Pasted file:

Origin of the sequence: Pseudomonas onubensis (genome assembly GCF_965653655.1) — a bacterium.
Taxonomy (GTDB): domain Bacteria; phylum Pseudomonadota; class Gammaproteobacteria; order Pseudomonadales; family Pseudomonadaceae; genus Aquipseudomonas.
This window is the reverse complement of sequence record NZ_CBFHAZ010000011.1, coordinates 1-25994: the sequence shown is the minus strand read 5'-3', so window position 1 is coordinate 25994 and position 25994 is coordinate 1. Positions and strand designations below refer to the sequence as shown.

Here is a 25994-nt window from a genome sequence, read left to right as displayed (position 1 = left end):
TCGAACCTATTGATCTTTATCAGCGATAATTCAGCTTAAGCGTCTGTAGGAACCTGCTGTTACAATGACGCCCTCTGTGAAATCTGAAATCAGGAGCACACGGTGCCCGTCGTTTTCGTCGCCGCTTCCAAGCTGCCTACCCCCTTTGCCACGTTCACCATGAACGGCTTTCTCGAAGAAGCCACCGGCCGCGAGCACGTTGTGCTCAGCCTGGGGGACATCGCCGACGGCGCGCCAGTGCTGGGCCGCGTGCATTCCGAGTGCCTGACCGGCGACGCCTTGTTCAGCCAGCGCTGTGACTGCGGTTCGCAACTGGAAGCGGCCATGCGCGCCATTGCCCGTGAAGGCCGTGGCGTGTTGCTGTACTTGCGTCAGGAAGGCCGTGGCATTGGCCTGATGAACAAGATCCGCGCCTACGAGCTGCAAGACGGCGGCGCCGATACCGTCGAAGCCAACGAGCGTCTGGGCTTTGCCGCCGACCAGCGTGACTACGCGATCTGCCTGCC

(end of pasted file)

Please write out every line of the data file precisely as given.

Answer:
Origin of the sequence: Pseudomonas onubensis (genome assembly GCF_965653655.1) — a bacterium.
Taxonomy (GTDB): domain Bacteria; phylum Pseudomonadota; class Gammaproteobacteria; order Pseudomonadales; family Pseudomonadaceae; genus Aquipseudomonas.
This window is the reverse complement of sequence record NZ_CBFHAZ010000011.1, coordinates 1-25994: the sequence shown is the minus strand read 5'-3', so window position 1 is coordinate 25994 and position 25994 is coordinate 1. Positions and strand designations below refer to the sequence as shown.

Here is a 25994-nt window from a genome sequence, read left to right as displayed (position 1 = left end):
TCGAACCTATTGATCTTTATCAGCGATAATTCAGCTTAAGCGTCTGTAGGAACCTGCTGTTACAATGACGCCCTCTGTGAAATCTGAAATCAGGAGCACACGGTGCCCGTCGTTTTCGTCGCCGCTTCCAAGCTGCCTACCCCCTTTGCCACGTTCACCATGAACGGCTTTCTCGAAGAAGCCACCGGCCGCGAGCACGTTGTGCTCAGCCTGGGGGACATCGCCGACGGCGCGCCAGTGCTGGGCCGCGTGCATTCCGAGTGCCTGACCGGCGACGCCTTGTTCAGCCAGCGCTGTGACTGCGGTTCGCAACTGGAAGCGGCCATGCGCGCCATTGCCCGTGAAGGCCGTGGCGTGTTGCTGTACTTGCGTCAGGAAGGCCGTGGCATTGGCCTGATGAACAAGATCCGCGCCTACGAGCTGCAAGACGGCGGCGCCGATACCGTCGAAGCCAACGAGCGTCTGGGCTTTGCCGCCGACCAGCGTGACTACGCGATCTGCCTGCC